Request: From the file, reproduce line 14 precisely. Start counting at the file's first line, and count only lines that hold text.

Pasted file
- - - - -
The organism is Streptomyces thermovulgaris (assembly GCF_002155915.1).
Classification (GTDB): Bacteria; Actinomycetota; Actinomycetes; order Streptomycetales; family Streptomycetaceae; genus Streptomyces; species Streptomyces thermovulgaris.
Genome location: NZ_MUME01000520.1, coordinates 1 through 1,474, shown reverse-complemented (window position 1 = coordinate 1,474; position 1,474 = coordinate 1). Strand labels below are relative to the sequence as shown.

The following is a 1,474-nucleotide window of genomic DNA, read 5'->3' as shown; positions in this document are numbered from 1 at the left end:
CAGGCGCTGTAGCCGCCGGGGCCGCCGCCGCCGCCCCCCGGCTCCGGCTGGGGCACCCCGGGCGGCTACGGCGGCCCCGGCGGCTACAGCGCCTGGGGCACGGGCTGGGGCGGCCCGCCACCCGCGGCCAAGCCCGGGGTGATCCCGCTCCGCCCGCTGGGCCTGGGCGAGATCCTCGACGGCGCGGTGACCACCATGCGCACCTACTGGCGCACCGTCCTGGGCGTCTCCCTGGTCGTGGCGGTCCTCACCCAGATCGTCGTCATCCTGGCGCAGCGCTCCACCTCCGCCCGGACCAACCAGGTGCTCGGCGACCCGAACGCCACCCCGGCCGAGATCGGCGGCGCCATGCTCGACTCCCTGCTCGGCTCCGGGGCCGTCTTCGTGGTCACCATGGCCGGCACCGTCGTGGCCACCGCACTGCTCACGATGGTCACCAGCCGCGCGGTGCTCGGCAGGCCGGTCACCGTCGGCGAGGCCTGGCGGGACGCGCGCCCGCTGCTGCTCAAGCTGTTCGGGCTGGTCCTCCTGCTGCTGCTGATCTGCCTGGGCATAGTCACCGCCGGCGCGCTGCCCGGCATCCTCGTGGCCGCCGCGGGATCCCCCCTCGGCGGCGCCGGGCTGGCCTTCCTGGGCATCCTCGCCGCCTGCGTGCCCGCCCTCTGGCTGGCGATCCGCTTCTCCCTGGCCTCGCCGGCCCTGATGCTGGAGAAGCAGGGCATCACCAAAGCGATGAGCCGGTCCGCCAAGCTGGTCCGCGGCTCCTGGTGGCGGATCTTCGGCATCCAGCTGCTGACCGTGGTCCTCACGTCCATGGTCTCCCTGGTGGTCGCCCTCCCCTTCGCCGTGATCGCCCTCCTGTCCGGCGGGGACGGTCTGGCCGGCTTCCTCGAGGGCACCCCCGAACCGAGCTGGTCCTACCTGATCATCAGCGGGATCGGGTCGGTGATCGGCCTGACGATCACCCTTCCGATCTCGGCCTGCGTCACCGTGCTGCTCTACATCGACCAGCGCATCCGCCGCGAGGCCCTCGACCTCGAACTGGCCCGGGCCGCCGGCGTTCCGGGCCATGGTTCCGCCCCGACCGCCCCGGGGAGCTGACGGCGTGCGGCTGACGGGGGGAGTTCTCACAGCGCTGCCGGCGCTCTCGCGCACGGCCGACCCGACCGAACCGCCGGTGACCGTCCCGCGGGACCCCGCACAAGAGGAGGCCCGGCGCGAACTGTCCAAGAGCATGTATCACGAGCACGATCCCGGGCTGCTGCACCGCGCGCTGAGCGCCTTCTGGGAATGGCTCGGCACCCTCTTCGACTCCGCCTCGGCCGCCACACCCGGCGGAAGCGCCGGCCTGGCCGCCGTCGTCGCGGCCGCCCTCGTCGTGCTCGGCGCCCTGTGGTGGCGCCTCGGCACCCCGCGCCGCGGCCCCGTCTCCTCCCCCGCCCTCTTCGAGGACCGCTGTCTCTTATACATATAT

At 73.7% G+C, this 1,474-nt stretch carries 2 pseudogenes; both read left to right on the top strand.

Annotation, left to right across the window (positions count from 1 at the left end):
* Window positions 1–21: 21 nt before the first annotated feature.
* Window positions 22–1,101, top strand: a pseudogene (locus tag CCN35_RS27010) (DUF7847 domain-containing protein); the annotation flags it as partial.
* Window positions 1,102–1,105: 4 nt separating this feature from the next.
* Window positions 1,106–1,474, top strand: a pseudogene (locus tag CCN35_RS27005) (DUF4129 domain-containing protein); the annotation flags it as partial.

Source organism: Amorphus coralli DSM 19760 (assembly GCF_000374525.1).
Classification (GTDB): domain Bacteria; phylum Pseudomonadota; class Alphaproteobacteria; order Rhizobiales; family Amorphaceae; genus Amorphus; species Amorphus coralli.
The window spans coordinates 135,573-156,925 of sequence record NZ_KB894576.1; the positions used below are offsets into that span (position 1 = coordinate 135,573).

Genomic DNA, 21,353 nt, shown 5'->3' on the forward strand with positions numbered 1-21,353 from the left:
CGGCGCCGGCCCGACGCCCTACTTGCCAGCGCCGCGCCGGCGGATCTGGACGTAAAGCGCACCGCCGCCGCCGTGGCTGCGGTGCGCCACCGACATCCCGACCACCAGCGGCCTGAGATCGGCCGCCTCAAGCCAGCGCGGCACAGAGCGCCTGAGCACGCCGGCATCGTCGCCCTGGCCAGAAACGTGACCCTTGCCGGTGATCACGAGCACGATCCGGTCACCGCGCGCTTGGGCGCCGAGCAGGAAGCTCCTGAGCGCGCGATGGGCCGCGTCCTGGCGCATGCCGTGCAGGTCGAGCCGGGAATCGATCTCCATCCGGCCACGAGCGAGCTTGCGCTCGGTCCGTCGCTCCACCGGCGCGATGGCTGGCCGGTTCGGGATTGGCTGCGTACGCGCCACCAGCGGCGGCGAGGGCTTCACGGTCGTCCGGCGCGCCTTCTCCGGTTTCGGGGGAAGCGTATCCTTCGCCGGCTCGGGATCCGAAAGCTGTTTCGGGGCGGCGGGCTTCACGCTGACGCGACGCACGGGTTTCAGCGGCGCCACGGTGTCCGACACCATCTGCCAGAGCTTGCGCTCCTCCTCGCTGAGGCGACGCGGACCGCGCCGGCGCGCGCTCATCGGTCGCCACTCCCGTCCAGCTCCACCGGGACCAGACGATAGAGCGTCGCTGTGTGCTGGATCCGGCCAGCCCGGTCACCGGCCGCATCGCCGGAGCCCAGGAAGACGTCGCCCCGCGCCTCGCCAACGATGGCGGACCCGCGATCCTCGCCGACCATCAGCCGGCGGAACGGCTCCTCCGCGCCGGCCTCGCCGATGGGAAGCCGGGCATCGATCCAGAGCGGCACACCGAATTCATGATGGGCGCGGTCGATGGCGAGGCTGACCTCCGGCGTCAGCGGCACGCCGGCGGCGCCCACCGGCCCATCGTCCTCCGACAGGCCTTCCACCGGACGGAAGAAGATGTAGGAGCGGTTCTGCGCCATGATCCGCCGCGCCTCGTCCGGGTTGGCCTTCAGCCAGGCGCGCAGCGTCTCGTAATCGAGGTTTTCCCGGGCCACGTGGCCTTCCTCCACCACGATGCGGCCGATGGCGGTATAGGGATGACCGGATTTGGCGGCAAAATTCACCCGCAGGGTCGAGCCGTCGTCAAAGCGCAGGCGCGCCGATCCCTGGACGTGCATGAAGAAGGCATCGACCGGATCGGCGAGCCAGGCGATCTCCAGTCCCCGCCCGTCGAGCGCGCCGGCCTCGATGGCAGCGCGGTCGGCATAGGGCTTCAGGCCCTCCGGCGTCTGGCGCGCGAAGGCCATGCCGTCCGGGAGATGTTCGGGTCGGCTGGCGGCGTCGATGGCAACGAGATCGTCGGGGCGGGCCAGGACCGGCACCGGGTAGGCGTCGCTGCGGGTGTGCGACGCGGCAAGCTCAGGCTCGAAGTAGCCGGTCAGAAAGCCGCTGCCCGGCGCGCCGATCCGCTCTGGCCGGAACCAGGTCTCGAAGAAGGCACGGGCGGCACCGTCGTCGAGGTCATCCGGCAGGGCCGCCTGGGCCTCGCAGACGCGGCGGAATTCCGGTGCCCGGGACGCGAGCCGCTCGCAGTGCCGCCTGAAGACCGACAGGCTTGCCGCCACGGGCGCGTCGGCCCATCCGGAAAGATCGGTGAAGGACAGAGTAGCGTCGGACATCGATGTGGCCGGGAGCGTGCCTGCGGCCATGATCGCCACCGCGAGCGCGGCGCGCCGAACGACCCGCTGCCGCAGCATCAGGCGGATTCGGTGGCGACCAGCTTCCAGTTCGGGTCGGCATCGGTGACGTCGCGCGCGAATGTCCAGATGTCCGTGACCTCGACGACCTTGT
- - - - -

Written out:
The window spans coordinates 135,573-156,925 of sequence record NZ_KB894576.1; the positions used below are offsets into that span (position 1 = coordinate 135,573).